Throw in a new magical menace that has been awakened by Superman's actions and John has ample reason to get involved even before things get personal. So the rest of the world had best be wary. For when John Constantine gets involved in things, it usually means that a bad situation is about to become a whole hell of a lot worse.
Any fears that might have existed about this series dipping in quality as it shifted in gears from super-heroic space opera to street-level mysticism prove completely unfounded. Tom Taylor rounds the curve into the new series effortlessly and his decision to focus this year upon DC Comics' magical heroes and their response to Superman becoming a tyrant is proving to be an interesting one thus far. John Constantine is the perfect central character for this story, being both an every-man figure the newer readers can identify with but also one of the few characters who can play comedy and horror with equal effectiveness - an essential trait in this series!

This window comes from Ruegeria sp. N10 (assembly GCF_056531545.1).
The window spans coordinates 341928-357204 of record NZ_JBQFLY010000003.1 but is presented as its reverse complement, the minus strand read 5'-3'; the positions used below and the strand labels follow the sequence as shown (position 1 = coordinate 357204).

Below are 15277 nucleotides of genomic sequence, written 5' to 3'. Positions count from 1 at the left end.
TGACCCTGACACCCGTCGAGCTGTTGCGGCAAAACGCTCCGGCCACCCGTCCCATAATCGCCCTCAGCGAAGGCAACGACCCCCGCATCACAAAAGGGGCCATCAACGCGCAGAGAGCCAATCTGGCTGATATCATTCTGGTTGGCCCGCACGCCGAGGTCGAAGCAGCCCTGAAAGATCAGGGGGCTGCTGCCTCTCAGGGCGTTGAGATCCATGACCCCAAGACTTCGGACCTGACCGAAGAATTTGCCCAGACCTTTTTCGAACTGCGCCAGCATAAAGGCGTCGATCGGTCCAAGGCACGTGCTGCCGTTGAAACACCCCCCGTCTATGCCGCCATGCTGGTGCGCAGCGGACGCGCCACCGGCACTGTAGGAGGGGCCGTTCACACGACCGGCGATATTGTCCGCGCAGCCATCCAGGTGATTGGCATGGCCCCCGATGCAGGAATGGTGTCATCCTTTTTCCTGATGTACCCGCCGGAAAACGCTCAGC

The artwork by Bruno Redondo and Xermanico is as wonderful as ever. The characters are all well designed and the action of the story flows naturally throughout. Colorist J. Nanjan creates some rather impressive effects throughout, particularly the light reflecting off Doctor Fate's helmet. And because I don't think I've ever praised it before, let me say that the lettering by Wes Abbott is quite lovely and easy to read.